freelance writing Archives

August 10, 2010

Scotland on Sunday publishes my Bergen piece

I didn't buy Scotland on Sunday yesterday because I didn't expect my Bergen piece to be in. However, the whole Spectrum magazine turned up by post today, complete with Fay Weldon ("What women want") on the front cover and there it was: pages 34 and 35 devoted to my Bergen piece, but sadly supported only by three agency photos. My own Bergen images had been ignored, though for me they had acquired special value after I'd mysteriously lost them from the SD card, then recovered them using PhotoRescue: think prodigal son.

Meanwhile, thanks to a specialist photographic forum, I have just discovered how the mysterious loss almost certainly occurred: on planes in general, especially at high altitude and latitude, memory cards of all kinds (solid-state memory) are vulnerable to cosmic radiation, especially if the card is powered up as when the camera is in use. The solution is either to avoid taking photos on a plane or, if you need to, use a separate spare card for the purpose. That way the images you have just captured while away are not at risk, because the card is much less vulnerable when not powered up. An even better solution may be to store the precious memory cards in a shielded case: a couple of mm of lead should work. But there must be an opportunity for somebody to market a neater solution?

Meantime I've just ordered a camera connection kit for my iPad so I can back up the photos before getting on the plane. And I won't be weeding out dud pix on a plane in future!

November 27, 2011

Forgotten and unsung heroes: DMFF 25-6.11.11

We (Rucksack Readers) supported the Dundee Mountain Film Festival again this year. It's the UK's longest-running such event and next year (23-4.11.2012) will be its 30th. I enjoy being out of the office, meeting people and selling direct to real customers in the intervals, but I also greatly enjoy the lectures and movies that make up the main programme. The big names for 2011 were Mark Beaumont and Peter Habeler, neatly addressing both younger and older generations.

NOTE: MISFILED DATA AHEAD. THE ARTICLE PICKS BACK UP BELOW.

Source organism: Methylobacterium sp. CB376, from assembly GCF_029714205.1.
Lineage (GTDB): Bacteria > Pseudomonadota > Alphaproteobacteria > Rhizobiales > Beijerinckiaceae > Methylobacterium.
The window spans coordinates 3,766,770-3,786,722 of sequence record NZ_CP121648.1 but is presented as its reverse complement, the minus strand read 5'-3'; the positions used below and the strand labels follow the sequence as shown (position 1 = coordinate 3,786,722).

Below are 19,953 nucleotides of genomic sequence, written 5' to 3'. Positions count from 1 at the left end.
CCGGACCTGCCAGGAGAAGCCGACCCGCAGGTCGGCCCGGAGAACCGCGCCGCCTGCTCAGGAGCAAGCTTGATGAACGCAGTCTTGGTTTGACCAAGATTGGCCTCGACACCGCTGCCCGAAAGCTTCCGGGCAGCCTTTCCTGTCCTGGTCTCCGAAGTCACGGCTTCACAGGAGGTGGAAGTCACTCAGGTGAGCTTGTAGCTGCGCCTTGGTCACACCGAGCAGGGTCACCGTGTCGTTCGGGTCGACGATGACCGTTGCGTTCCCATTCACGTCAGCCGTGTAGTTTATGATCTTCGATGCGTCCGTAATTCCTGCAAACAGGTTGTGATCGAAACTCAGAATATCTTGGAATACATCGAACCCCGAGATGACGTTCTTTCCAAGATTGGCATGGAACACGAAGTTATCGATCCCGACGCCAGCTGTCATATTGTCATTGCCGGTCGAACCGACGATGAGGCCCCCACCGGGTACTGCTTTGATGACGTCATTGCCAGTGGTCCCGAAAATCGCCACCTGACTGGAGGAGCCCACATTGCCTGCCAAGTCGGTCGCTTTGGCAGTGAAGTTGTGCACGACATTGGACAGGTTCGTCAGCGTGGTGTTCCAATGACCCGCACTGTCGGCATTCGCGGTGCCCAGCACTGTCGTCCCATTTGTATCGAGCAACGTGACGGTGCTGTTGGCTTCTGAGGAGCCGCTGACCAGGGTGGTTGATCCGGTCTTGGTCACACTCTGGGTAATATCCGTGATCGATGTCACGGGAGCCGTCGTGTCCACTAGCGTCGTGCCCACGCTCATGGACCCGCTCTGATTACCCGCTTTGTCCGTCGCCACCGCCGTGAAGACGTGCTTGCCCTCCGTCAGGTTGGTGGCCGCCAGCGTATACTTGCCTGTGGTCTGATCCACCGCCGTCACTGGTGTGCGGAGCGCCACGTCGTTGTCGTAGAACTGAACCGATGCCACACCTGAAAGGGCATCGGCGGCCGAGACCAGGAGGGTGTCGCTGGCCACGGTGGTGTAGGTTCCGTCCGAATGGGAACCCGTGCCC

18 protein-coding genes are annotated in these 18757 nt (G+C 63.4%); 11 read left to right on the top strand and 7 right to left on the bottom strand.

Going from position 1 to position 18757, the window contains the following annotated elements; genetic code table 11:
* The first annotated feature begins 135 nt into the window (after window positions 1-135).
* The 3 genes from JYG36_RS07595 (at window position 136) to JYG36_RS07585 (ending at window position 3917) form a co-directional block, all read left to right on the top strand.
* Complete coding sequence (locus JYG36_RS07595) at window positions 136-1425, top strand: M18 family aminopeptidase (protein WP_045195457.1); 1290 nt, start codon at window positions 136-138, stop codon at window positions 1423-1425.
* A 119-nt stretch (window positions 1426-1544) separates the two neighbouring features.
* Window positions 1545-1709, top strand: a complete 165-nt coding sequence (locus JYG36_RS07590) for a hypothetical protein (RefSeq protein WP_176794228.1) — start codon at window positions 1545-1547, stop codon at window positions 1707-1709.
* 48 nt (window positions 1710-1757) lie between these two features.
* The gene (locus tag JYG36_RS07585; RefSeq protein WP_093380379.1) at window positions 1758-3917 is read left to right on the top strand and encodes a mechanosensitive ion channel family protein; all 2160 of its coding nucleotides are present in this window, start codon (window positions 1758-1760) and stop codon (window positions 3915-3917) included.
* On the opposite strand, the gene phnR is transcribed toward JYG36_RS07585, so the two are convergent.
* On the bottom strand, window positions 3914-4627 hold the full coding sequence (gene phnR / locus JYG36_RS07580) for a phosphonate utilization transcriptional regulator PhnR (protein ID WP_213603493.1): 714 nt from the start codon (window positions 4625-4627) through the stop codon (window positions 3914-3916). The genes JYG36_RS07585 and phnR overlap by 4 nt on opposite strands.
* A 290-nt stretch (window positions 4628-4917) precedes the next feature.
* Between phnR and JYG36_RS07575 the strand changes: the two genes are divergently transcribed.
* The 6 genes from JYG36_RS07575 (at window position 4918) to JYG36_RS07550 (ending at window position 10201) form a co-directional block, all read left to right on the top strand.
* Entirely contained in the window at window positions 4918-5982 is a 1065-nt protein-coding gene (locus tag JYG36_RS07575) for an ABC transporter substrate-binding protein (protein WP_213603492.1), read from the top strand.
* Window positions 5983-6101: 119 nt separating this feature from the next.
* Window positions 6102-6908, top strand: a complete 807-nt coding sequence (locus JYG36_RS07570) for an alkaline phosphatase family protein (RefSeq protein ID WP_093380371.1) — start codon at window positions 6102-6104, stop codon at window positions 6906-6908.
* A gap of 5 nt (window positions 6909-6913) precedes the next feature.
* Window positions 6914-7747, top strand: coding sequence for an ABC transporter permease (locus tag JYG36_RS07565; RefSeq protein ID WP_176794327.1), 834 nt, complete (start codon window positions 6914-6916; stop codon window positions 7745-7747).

In contrast to the global fame of those two, a theme of forgotten and unsung heroes emerged. The 2002 Irish film which came second in the People's Choice vote was about Tom Crean (1877-1938) – the unfailingly cheerful hero of so many Antarctic expeditions with Scott and Shackleton. He retired to run a pub, the famous South Pole Inn of Anascaul, which I visited while working on our Dingle Way book. I bought Michael Smith's brilliant biography at his pub and reread it after seeing the author in this movie on Friday night.

I'd never heard of Alexander Kellas until his biographer, Ian R Mitchell, gave a lively lecture about him the next day, based on Prelude to Everest. In 1921 Kellas was the first to die, tragically young, on an Everest expedition. Born in Aberdeen and weather-hardened on Ben Nevis and the Cairngorms, he was the first ascender of several Himalayan peaks over 20,000 ft. In addition to his mountaineering records, he was a pioneer of high-altitude physiology. He had predicted that exceptionally acclimatised, fit humans would be able to climb Everest without supplementary oxygen. He even predicted correctly how much slower the final ascent rate would be than the climbing rate at sea level.

This was a perfect cue for my question to Peter Habeler, who gave a superbly illustrated lecture about his climbing life on Saturday evenin. "In 1978, when he and Messner became the first men to summit Everest without oxygen, did they actually know whether it was possible? Medical opinion at the time was divided, but did they know about Kellas's work?" His answer was emphatic: he had never heard of Kellas until Mitchell's lecture that very afternoon and he had been fascinated by this prescient prediction from 60 years ago. So kudos to DMFF for assembling such an interesting programme and finding contributions from which the great Peter Habeler learned something new!

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